We have updated our privacy policy and terms & conditions. Find out more here.
5
 

Protecting High Yield Bond Investments With VIX/VXV Based Timing

By  |  Bonds  |  Nov 12, 2012 07:31PM GMT  |   Add a Comment
 
AA
+
-

The holy grail of investing is a market timing method that gets you out of the market on bad days and gets you in for the good days. There are innumerable methods for doing this, ranging from slogans, Sell in May and Go Away to closely guarded multi-factor proprietary algorithms.

The worst methods have no apparent causal relationship between the predictor and the thing being predicted. A non-stock market example is the “Redskins Rule.” Between 1940 and 2008 if the Washington Redskins football team won the Sunday before the election the party that won the popular vote in the prior election won the presidency -- 17 out of 18 times. After Obama’s re-election this rule is now 17 of 19. These non-causal rules are just coincidence, if you look at enough data you will find them everywhere -- and they mean nothing.

Most stock market timing methods are based on price action -- things like moving averages, technical chart indicators, price/earnings ratios, or pattern recognition. At least they have some sort of connection to the stock market.

Recently I’ve been looking at volatility metrics for predicting market action. The CBOE’s VIX index gets a lot of attention, but using absolute values of the VIX to trigger investments is almost certainly useless. On the other hand, volatility prices over different time frames, often called the term structure, does show significant predictive value.

In a truly bearish market the short term expected volatility, typically cheaper than longer term volatility, climbs higher than the longer term value. This behavior is shared between flavors of VIX (e.g., the one month VIX & its three month version VXV), VIX futures, and the implied volatility of same strike options of different months. The chart below from VIX Central shows the progression in VIX futures prices from before the May 6, 2012 Flash Crash through the 7th.

Historical Prices
Historical Prices

A simple metric that captures this behavior divides the short term volatility number by a longer term number. If the ratio is below one the market is relatively calm, if above one the market is especially nervous. I’ve been using the CBOE’s VIX and VXV indexes as a convenient way to implement this volatility metric.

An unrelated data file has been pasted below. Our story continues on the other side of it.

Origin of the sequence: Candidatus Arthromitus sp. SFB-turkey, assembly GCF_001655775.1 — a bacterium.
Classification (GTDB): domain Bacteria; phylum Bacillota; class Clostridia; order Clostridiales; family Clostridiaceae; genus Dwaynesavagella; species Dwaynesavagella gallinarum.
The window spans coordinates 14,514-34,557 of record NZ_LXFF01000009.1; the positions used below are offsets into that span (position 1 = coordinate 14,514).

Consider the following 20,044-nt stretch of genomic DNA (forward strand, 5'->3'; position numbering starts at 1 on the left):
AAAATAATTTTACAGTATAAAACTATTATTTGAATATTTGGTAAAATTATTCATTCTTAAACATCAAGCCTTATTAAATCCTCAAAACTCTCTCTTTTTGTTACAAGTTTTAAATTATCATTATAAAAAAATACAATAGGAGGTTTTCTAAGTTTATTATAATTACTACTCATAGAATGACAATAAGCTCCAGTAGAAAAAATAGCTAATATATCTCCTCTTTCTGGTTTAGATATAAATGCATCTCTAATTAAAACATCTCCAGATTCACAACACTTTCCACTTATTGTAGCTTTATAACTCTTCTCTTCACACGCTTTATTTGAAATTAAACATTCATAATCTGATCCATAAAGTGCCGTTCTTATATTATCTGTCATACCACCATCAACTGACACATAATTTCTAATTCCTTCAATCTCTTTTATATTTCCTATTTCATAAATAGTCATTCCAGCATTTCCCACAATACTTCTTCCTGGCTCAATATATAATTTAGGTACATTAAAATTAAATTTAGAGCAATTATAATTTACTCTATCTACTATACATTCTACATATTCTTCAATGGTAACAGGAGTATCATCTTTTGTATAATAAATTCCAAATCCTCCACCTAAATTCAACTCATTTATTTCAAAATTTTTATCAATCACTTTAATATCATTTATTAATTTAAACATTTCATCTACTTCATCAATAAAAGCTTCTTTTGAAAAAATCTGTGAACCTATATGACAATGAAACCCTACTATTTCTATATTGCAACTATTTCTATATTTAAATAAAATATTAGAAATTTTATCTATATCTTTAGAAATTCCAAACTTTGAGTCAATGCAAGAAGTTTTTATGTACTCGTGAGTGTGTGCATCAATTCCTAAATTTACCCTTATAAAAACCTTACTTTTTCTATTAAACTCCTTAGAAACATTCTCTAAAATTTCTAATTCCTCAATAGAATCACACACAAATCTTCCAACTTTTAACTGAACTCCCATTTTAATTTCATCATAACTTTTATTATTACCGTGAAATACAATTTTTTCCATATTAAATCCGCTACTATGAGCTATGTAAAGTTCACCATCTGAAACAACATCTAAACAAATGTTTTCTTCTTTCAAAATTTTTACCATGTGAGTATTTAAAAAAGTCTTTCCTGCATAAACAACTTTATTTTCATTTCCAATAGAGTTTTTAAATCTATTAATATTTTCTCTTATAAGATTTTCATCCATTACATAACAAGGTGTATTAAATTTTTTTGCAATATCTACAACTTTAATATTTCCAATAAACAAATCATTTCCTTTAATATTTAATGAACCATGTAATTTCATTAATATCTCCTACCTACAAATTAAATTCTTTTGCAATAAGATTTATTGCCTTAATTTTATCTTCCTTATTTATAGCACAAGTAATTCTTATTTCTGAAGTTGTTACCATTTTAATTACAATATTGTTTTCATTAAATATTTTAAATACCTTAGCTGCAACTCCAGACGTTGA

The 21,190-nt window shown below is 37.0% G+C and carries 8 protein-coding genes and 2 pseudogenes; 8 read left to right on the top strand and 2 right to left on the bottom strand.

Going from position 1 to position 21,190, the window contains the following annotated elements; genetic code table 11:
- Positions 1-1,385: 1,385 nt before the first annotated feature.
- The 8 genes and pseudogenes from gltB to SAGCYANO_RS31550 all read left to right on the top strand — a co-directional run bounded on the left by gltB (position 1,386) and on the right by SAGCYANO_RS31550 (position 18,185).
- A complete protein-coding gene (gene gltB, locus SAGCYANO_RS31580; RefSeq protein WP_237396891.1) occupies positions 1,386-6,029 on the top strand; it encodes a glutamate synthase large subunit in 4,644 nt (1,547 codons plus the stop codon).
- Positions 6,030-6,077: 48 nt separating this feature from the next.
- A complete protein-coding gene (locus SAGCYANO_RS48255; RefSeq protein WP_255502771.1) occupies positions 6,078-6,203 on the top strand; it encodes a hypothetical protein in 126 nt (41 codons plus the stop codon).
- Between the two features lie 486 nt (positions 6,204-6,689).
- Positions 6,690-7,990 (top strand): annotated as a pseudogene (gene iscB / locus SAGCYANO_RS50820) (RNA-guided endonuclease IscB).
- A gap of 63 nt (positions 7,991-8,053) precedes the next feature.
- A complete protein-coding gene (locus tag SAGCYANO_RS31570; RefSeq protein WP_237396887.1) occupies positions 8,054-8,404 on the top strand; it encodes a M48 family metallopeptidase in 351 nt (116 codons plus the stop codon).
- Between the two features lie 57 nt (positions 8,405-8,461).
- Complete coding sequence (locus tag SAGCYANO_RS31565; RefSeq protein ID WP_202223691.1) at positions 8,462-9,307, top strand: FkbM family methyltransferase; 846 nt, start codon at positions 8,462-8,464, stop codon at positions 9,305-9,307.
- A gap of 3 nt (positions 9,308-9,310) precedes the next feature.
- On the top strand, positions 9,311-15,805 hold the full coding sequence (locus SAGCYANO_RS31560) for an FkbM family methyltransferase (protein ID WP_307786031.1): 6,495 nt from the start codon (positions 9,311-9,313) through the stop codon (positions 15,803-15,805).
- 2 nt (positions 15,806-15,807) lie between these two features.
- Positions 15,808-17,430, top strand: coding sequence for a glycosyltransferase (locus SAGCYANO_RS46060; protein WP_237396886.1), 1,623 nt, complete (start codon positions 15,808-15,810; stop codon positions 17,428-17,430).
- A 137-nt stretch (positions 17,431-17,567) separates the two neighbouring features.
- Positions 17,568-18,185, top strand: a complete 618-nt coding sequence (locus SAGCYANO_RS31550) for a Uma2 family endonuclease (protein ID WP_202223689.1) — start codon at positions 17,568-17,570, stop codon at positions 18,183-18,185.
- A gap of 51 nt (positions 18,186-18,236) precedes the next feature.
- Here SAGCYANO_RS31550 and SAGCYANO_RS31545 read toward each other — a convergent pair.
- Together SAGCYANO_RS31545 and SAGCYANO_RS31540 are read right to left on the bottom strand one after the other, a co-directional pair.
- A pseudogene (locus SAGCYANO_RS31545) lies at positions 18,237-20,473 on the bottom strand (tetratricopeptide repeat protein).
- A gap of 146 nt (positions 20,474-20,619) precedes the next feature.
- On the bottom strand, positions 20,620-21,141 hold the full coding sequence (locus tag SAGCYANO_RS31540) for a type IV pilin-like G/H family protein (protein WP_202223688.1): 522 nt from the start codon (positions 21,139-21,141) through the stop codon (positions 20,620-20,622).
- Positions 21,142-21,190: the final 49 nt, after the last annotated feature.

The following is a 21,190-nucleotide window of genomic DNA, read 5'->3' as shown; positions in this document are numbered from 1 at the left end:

I’ve been running simulations using the VIX/VXV ratio as the entry / exit trigger point for market positions. The chart below shows the price performance of the speculative bond fund JNK, since its inception in 2008 compared with SPY, which tracks the S&P 500.
JNK Price Performance
JNK Price Performance

JNK’s performance would be disappointing if it wasn’t for its high dividend payouts, averaging 10% (!) per year. This next chart shows JNK’s performance if you had closed your JNK position whenever the VIX/VXV ratio at market close was greater than 0.917, re-entering when the ratio at close was below that level.
JNK Relative To VIX/VXV
JNK Relative To VIX/VXV

This strategy would have enabled you to avoid the entire 2008/2009 meltdown, plus adding about 3% of extra performance in 2010 through 2012.

Why 0.917? There’s nothing magical about it. It was just the best compromise choice over the last three years. The chart below shows the performance for JNK for all realized VIX/VXV levels for 2010, 2011, and 2012.
JNK And All Realized VIX/VXV Levels
In my simulations this threshold worked well for high yield bond funds (JNK, HYG), high dividend funds (SDY), inverse volatility (ZIV, XIV) and general equity (SPY).

Eventually, perhaps tomorrow, this heuristic will stop working, but for the time being it’s a good tell for the market.

Disclaimer: Fusion Media would like to remind you that the data contained in this website is not necessarily real-time nor accurate. All CFDs (stocks, indexes, futures) and Forex prices are not provided by exchanges but rather by market makers, and so prices may not be accurate and may differ from the actual market price, meaning prices are indicative and not appropriate for trading purposes. Therefore Fusion Media doesn`t bear any responsibility for any trading losses you might incur as a result of using this data .

Fusion Media or anyone involved with Fusion Media will not accept any liability for loss or damage as a result of reliance on the information including data, quotes, charts and buy/sell signals contained within this website. Please be fully informed regarding the risks and costs associated with trading the financial markets, it is one of the riskiest investment forms possible.

Add a Comment

 

Comment Guidelines

We encourage you to use comments to engage with users, share your perspective and ask questions of authors and each other. However, in order to maintain the high level of discourse we’ve all come to value and expect, please keep the following criteria in mind: 

  • Enrich the conversation
  • Stay focused and on track. Only post material that’s relevant to the topic being discussed.
  • Be respectful. Even negative opinions can be framed positively and diplomatically.
  •  Use standard writing style. Include punctuation and upper and lower cases.
  • NOTE: Spam and/or promotional messages and links within a comment will be removed
  • Avoid profanity, slander or personal attacks directed at an author or another user.
  • Only English comments will be allowed.

Perpetrators of spam or abuse will be deleted from the site and prohibited from future registration at Investing.com’s discretion.

SPDR S&P 500
 
 
 
Are you sure you want to delete this chart?
 
 
 
Are you sure you want to delete this chart?
 
 
 

Successfully Reported

Thank you. This comment has been flagged for a moderator.
_touchLoadingMsg